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The Board's Campfire

Nov 28, 2021
 
Building a great board of directors is like building the perfect campfire. You have to picture how high the flames might leap or how far the sparks could fly.
 
I’ve had this metaphor in the back of my mind for some time. I’ve always been fascinated by fires – campfires as a Cub Scout camping in the Rockies, and now wood-burning fires in the old brick fireplace of our vintage home.
 
I snapped the photo above during one of my favorite moments - early on a cold weekend morning in the dead of winter, with the hounds at my feet and a piping hot mug of coffee in my hand. The hot coals are visible – hot enough to keep burning when new logs are added - even if they are a little ‘green’.
 
Trying to get a good fire going with firewood that’s unseasoned, frozen, or even worse, wet, is a challenge. No amount of newspaper, tree bark, or other incendiary aids will keep the fire going beyond the initial spark from a long fireplace matchstick. To avoid the fire going out or having to constantly fan the flames, you can plan ahead and take steps to season the firewood.
 
Similarly, building a good board of directors starts with understanding the board’s purpose and an intentional board recruitment plan. Only when the coals are hot – when there’s board wisdom and expertise in place – is the board ready to accommodate green wood - diversity and fresh thinking.
 
Let me suggest the savvy director has a key role to play in that effort.
 

The Metaphor

Being a city person, I buy my firewood from a rural farmer who harvests it from his wood lot a year or two in advance. The split wood has a chance to dry out a bit - the seasoning part. When we take delivery of a cord of wood in the early fall, I schlep it from the back lane to the outside storage area, and then inside to a staging area in the sun porch. Finally, the kindling wood is split again, and we’re ready for winter.
 
It’s like having a pipeline of potential board candidates for your future director talent pool.

With your patience, I’ll extend the fire-building metaphor just a few more paragraphs, and then I’ll leave you with a concrete step-by-step process for recruiting new board members - courtesy of our colleague Paul Smith, founder of the Future Directors Institute in Australia.
 
Paul has had great success working with his clients to build out or revitalize boards starting with a clear understanding of the board’s PURPOSE - not the organization’s purpose - the board’s.
 
More to follow.
 

Keeping the Fire Going

When an organization starts up, its board recruitment needs are quite different than they will be a few years later.
 
Take the example of a large community project I was involved with. The founding board of civic leaders had a mandate to raise tens of millions of dollars to build a major tourist attraction. The board’s early purpose was to hire the first CEO and then raise the necessary capital, and its composition reflected that purpose.
 
Once that work is done, the purpose needs to evolve into something different, and so does the board’s composition. Instead of being in fundraising and construction mode, the desired directors’ skills will likely include experience with a world class tourist operation.
 
On an international scale, think about how the Walt Disney Company must have evolved its board and CEO decision-making skills over the past decade, as its strategy took it beyond movie making and theme parks into online streaming, including the acquisition of major content assets like Pixar, Marvel, Lucasfilm, ABC, ESPN, and other cable networks.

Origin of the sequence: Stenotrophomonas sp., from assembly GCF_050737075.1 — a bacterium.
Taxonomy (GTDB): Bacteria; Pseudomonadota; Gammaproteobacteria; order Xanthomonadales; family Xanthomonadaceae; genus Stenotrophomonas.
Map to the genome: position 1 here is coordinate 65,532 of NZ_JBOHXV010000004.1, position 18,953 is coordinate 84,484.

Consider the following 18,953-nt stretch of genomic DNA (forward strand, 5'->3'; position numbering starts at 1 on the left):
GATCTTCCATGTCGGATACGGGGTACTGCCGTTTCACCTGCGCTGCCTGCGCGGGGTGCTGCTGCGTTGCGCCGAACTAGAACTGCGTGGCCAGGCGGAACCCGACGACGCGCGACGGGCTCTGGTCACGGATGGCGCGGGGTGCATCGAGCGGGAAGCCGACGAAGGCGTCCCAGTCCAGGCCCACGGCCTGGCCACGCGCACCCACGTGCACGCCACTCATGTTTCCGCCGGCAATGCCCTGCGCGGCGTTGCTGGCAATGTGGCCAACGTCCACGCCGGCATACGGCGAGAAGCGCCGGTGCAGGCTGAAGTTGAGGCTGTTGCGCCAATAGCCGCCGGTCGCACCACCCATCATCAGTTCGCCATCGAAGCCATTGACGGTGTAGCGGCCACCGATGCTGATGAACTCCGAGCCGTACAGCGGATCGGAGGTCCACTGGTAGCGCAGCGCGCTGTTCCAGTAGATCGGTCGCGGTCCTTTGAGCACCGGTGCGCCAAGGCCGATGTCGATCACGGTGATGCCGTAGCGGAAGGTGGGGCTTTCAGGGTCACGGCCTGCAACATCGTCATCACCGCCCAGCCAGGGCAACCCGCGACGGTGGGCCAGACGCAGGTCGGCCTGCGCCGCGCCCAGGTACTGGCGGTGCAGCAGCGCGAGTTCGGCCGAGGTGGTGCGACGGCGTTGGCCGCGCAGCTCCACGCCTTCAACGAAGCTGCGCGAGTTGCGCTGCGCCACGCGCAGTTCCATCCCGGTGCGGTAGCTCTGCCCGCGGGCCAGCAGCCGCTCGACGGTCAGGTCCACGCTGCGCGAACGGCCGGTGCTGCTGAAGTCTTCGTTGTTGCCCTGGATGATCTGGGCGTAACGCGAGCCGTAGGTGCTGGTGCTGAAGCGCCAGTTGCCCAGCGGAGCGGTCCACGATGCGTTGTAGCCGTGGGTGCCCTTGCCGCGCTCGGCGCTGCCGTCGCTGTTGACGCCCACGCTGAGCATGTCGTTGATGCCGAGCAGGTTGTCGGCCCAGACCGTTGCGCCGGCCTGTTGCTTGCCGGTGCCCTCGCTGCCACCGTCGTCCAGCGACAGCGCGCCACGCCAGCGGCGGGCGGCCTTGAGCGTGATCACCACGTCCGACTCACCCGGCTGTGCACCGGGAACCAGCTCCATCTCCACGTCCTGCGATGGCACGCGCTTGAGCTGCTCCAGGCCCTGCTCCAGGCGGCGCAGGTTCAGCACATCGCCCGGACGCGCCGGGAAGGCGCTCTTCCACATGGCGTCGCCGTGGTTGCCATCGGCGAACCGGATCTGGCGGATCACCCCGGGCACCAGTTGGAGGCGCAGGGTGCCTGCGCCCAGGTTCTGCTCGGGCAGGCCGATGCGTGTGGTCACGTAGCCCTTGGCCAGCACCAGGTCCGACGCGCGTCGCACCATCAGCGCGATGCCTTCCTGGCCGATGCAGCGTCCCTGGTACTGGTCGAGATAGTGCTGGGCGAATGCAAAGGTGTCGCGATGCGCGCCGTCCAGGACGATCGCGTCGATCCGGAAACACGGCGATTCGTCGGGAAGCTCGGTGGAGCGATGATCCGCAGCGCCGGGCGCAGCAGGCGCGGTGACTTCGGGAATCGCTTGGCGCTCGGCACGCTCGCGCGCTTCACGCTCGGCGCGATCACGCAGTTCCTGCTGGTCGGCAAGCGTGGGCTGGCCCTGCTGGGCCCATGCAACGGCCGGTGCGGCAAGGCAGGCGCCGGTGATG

Let’s return to a board startup at the local level. Here’s where I think the campfire metaphor will prove helpful.
 
You might start with small pieces of dry wood arranged in a fire pit with newspaper, tree bark, or another form of ignition underneath. The wood is arranged so the air can circulate around the kindling. The newspaper is lit under the wood. The dry, outside bark of the kindling ignites first and quickly spreads - roaring to life, creating an initial blaze that will soon fade if not maintained.
 
I’ve been to first board meetings with that roaring spirit. They can be quite exciting - full of hope and optimism. But how do you sustain it?
 
The kindling burns brightly at first, but it will need more wood to keep it going. Is that first batch of coals ready for a cold, green, unseasoned log? Likely not, as there’s not enough heat to burn through the moisture. The fire will die out.
 
Instead, pieces of seasoned firewood are best at this early stage. They’re ready to burn and they’ll produce a good flame from the get-go - building hot coals that can handle a more ‘junior’ or green piece of wood in the future.
 
This is like building your board from startup, with diverse experienced, seasoned directors - then adding new talent a few years later. What skills and experience are required to help deliver on your board’s purpose at this stage in its maturity?
 

Diversity of Perspective

Like our example of the community group that’s raised millions to build a tourist attraction, there comes a point when you want to add fresh thinking and new perspectives from beyond the usual director networks.
 
As with the campfire’s hot coals, the board will have already built a strong base of experience, wisdom, and success, ready to accommodate someone with go-forward skills who isn’t part of the usual network of board recruits. The new person with fresh eyes may just be a next generation director, someone who wouldn’t normally be on your radar.